As part of a special series for 2022, we’re doing a deep visual dive into fascinating Carnival traditions around the world.
More than 12,000 feet above sea level in western Bolivia, in the small city of Oruro, every year for centuries has seen a battle between good and evil. Dancers wearing elaborate, horned, technicolor masks perform the Diablada, or “Dance of the Devils,” trying and ultimately failing to defeat the Archangel Michael. Though it might be the festival’s most visually striking and thematically poignant set piece, the Diablada is but one feature of the annual Carnaval de Oruro.
The Indigenous Uru people have observed this festival since pre-Columbian times, before the Spanish Empire outlawed the local customs of the “Upper Peru” area in the 17th century. Rather than disappear, however, the festival adapted, incorporating Christian iconography and religious dimensions, and becoming a model of “syncretism” between cultures. Due to Bolivia’s long history as an important mining region, the Carnaval de Oruro evolved into a tribute to the Virgen del Socavón, the patron saint who watches over and protects miners. According to UNESCO, which recognized the Carnaval as part of the Intangible Cultural Heritage of Humanity in 2001, the region’s declining mining activity is one of several factors threatening its Indigenous communities.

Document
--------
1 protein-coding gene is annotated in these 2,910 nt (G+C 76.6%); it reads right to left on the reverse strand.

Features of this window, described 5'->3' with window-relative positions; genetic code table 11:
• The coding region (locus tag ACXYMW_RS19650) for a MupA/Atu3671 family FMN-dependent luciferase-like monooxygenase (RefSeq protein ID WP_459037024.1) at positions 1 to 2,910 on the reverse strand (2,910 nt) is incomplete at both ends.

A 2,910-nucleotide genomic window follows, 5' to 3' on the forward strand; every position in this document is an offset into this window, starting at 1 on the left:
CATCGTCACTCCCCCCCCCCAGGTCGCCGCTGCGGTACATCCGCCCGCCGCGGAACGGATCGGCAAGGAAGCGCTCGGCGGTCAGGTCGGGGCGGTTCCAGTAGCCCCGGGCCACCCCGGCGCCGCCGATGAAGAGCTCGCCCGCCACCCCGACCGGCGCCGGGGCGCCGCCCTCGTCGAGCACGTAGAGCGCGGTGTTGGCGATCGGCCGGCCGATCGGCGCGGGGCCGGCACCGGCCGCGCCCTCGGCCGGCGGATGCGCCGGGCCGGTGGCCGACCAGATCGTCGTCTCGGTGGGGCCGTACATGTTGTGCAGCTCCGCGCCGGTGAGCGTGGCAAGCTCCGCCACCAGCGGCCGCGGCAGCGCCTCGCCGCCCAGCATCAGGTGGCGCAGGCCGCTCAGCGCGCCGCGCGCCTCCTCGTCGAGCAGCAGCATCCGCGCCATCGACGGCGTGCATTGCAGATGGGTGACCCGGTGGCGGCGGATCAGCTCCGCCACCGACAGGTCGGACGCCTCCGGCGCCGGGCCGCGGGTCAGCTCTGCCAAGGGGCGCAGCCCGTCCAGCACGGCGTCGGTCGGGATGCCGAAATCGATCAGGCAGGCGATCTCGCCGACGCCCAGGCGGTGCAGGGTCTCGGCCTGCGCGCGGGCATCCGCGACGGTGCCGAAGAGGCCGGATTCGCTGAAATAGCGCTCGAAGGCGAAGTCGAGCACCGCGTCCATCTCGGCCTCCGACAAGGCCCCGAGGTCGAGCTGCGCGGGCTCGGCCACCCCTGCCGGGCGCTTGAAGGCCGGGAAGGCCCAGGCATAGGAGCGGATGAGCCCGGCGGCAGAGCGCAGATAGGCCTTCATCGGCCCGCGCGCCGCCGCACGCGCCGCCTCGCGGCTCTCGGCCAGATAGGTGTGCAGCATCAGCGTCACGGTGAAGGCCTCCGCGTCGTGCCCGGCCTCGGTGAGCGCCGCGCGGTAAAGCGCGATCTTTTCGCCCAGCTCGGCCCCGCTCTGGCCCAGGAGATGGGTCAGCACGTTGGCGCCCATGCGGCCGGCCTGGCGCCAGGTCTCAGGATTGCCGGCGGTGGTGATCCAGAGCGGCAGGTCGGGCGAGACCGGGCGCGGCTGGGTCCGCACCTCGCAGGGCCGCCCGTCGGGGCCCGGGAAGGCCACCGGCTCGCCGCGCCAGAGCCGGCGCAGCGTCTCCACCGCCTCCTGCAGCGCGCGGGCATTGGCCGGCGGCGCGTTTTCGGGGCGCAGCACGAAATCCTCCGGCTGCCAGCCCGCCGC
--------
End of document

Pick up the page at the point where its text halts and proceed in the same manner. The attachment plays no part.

The Carnaval itself betrays no indication of being under threat. More than 28,000 dancers and 10,000 musicians take part in the entrada, or main procession, repeatedly traversing a 2.5-mile route over the course of 20 hours. It’s a display of endurance befitting a festival that has survived for centuries, through imperial oppression and cultural transformation. To put it more accurately, it has thrived: bursting anew each year in song, dance, and a rainbow’s worth of masks, traditional clothing, and artwork.
Atlas Obscura offers a look into the traditions of Carnaval de Oruro.